Nonlinear dynamic behavior analysis of bridge pier impacted by a moving barge

Chunhui Xie1 , Yu Wang2 , Huaxin Zhu3 , Jie Wang4 , Li Cui5 , Maosen Cao6

1, 2, 6Department of Engineering Mechanics, Hohai University, Nanjing, China

3Jiangsu Zhongji Engineering Technology Research Co., Ltd., Nantong, China

4Intelligent Transportation and Intelligent Construction Engineering Research Center, Jiangsu Dongjiao Intelligent Control Technology Group Co., Nanjing, China

5College of Civil and Architecture Engineering, Chuzhou University, Chuzhou, China

6Corresponding author

Journal of Measurements in Engineering, Vol. 10, Issue 3, 2022, p. 140-149. https://doi.org/10.21595/jme.2022.22824
Received 1 July 2022; received in revised form 21 July 2022; accepted 27 July 2022; published 17 August 2022

Copyright © 2022 Chunhui Xie, et al. This is an open access article distributed under the Creative Commons Attribution License, which permits unrestricted use, distribution, and reproduction in any medium, provided the original work is properly cited.
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Abstract.

The contradiction between ships and bridges is becoming increasingly prominent, and ship-bridge collision accidents occur frequently. However, the existing researches focus on the impact force, the bridge will be simplified to a single pier, but the single pier collision model cannot accurately reflect the dynamic behaviors and damage evolution process of collision. In order to solve this problem, a refined barge-whole bridge collision finite element model is established. This model can be used to analyze the dynamic characteristics of barge and whole bridge collision. According to finite element results, the impact force can be divided into four phases: (1) Linear elastic phase, (2) Buckling unstable phase, (3) Plastic deformation phase and (4) Unloading phase. The impact velocity and barge mass change the initial kinetic energy of the barge, which is positively correlated with the peak impact force and the duration of the impact force. Compared with the barge-single pier collision model, the barge-whole bridge collision model is more systematic and comprehensive in reflecting the dynamic behavior of collision. In this paper, the research of barge-bridge collision provides a scientific basic theoretical basis for the design of anti-collision facilities, the proposal of post-collision damage assessment techniques and the development of bridge post-collision warning system.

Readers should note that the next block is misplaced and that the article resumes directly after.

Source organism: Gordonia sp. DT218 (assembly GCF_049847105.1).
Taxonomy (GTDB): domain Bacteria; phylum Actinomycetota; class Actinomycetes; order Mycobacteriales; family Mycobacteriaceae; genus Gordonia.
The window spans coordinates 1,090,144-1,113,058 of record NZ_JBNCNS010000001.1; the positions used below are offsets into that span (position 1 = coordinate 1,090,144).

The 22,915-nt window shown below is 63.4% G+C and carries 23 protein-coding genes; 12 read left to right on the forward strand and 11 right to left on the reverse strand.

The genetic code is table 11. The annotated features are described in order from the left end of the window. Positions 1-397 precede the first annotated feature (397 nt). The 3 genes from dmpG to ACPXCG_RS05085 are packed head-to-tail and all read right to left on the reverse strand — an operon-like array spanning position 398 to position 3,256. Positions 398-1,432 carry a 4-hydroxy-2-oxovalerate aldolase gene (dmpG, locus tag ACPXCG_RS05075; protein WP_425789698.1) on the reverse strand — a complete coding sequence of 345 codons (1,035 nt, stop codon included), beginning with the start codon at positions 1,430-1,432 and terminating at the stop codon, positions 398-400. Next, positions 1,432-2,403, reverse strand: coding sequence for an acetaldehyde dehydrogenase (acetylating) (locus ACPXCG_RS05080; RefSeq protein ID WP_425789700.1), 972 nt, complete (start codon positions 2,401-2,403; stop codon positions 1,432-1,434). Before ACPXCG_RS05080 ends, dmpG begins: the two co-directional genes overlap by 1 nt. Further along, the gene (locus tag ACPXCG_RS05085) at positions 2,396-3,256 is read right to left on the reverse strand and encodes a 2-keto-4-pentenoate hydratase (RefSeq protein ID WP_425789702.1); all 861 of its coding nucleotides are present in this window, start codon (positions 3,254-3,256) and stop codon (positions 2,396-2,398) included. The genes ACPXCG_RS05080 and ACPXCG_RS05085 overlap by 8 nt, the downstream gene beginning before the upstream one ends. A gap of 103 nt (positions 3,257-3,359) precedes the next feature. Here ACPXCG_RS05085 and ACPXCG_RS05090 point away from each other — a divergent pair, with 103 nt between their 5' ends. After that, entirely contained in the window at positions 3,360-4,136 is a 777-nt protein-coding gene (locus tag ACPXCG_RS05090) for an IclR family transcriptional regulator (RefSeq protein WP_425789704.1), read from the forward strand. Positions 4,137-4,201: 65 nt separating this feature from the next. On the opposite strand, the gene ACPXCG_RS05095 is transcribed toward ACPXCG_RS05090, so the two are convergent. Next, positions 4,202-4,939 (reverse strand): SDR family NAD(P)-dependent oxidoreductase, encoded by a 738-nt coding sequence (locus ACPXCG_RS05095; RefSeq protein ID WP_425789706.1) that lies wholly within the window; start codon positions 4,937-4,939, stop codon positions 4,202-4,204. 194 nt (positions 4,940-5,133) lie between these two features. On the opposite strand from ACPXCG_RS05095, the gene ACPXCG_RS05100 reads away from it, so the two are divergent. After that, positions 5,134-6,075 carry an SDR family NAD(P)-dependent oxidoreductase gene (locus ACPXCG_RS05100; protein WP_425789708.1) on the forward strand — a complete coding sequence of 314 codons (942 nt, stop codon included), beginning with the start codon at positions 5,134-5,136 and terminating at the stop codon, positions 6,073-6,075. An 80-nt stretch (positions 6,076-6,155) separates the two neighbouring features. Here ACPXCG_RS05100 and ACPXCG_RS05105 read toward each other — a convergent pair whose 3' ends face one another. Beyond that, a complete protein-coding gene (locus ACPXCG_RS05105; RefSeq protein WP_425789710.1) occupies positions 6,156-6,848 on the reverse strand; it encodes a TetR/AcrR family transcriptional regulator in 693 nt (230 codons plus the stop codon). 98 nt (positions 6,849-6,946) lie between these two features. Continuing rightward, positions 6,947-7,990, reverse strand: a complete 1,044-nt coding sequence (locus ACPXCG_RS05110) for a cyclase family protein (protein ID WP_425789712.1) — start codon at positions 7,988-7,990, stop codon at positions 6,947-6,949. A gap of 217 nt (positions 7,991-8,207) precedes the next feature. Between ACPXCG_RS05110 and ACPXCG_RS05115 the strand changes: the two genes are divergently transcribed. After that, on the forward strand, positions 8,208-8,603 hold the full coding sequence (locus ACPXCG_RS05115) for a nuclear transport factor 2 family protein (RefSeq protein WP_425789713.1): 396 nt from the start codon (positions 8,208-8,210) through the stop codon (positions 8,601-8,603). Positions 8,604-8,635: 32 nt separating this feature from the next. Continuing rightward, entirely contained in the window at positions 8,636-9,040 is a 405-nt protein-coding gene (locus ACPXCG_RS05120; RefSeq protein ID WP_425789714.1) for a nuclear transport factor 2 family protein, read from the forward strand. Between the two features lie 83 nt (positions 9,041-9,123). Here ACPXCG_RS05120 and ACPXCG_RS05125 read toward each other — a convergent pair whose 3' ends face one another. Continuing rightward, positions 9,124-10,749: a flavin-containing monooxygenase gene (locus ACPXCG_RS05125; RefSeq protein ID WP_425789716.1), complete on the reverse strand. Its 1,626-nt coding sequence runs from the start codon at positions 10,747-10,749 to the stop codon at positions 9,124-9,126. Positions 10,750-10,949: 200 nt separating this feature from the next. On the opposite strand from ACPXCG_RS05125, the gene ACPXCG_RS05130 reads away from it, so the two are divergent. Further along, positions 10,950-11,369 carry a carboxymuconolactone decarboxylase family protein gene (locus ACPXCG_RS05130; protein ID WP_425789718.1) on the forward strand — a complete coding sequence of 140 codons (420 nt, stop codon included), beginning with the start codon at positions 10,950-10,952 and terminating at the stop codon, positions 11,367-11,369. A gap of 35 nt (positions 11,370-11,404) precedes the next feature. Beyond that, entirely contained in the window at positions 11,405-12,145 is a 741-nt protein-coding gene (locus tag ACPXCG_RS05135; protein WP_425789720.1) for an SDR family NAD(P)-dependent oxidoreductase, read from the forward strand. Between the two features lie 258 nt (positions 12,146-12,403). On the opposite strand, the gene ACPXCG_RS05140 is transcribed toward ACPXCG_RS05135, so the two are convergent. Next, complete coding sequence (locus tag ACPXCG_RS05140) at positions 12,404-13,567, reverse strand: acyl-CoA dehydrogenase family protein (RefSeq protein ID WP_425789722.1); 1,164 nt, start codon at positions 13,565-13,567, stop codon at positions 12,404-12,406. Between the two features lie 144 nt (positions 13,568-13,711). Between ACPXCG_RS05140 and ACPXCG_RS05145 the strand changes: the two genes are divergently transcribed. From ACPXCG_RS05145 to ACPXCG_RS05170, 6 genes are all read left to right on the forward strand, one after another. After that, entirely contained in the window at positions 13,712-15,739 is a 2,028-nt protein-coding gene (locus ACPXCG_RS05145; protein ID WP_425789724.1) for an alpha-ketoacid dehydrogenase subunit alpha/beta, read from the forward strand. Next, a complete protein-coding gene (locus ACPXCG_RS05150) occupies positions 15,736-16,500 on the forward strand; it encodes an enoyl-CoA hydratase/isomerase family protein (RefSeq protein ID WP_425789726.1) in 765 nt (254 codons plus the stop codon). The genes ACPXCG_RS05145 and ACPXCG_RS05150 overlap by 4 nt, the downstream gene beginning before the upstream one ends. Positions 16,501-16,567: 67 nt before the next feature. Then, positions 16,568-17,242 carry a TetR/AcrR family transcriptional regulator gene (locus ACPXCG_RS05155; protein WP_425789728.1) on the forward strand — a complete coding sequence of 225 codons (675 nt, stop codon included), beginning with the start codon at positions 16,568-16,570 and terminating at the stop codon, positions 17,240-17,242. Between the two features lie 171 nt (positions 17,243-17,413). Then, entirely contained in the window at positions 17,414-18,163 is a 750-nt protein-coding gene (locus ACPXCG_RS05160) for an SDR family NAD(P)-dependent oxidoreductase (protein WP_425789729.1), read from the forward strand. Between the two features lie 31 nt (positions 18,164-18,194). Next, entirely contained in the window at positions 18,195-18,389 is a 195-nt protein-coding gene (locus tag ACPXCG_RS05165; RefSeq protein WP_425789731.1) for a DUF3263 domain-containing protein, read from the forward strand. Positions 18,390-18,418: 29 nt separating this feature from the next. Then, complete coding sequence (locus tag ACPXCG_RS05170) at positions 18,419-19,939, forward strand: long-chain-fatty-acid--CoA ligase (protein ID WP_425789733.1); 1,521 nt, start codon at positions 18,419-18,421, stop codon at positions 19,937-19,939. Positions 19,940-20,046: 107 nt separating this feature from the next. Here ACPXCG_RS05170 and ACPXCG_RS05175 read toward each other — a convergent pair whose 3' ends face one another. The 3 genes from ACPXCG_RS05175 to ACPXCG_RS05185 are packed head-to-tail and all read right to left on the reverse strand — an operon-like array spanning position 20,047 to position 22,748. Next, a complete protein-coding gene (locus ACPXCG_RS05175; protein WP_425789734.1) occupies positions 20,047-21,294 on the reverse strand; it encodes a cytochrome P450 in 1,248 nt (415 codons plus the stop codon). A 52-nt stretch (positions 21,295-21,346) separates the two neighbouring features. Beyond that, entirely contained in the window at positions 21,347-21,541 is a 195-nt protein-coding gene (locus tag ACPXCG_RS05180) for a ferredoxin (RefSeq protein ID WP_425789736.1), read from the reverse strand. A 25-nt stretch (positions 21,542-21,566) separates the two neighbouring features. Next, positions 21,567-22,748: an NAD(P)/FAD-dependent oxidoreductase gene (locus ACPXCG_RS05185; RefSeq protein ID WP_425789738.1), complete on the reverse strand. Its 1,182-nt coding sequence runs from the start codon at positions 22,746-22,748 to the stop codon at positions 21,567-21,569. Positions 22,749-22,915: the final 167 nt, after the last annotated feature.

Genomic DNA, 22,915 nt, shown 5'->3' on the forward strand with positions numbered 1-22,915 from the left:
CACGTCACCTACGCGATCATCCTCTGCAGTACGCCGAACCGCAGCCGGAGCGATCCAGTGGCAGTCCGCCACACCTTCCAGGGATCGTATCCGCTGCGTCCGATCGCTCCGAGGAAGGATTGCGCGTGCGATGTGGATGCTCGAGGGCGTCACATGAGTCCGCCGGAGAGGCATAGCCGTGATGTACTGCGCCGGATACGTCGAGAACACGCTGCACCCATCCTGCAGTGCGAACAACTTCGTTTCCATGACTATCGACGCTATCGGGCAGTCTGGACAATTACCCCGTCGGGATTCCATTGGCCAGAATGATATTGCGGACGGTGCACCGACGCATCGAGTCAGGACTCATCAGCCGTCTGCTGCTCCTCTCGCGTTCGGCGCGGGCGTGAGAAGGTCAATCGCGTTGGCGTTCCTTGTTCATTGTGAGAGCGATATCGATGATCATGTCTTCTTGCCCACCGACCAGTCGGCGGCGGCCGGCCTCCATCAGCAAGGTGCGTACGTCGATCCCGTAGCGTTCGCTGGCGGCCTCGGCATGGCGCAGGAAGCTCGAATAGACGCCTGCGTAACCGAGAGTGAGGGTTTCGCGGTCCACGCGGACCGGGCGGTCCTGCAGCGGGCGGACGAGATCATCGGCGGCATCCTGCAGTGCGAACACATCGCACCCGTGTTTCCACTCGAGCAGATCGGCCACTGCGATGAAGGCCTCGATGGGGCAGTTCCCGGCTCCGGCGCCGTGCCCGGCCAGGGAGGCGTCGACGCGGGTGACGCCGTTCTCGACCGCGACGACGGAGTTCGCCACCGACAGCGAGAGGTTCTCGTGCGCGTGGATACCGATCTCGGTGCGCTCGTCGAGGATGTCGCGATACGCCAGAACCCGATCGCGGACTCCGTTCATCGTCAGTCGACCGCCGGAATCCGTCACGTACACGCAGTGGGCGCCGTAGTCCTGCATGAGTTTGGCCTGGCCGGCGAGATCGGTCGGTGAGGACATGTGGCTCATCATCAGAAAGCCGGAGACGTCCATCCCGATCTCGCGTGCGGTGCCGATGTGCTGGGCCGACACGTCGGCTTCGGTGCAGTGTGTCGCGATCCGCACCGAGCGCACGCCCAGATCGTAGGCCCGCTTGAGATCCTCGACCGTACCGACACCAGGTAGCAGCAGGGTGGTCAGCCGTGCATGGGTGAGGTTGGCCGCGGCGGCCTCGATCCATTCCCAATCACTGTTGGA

Nonlinear dynamic behavior analysis of bridge pier impacted by a moving barge

Highlights
  • A refined barge-whole bridge collision finite element model is established. This model can be used to analyze the dynamic characteristics of barge and whole bridge collision.
  • The impact force can be divided into four phases: (1) Linear elastic phase, (2) Buckling unstable phase, (3) Plastic deformation phase and (4) Unloading phase.
  • The impact velocity and barge mass change the initial kinetic energy of the barge, which is positively correlated with the peak impact force and the duration of the impact force.

Keywords: barge-whole bridge collision, dynamic response analysis, influencing factors.

1. Introduction

Bridge structures that cross water routes are frequently affected by ships. Ship collision causes bridge damage, casualties and huge social influence. In recent years, with the increase of the number of navigable inland-river bridges, the tonnage and speed of ship have been advancing. The contradiction between bridges and ships has become increasingly prominent, and there is high risk for ships to affect bridges. Ship collision has become a significant factor that threatens the safety of cross-channel bridges. Therefore, it is important to analyze the dynamic response of bridges under different ship impact conditions to ensure their healthy and safe operations.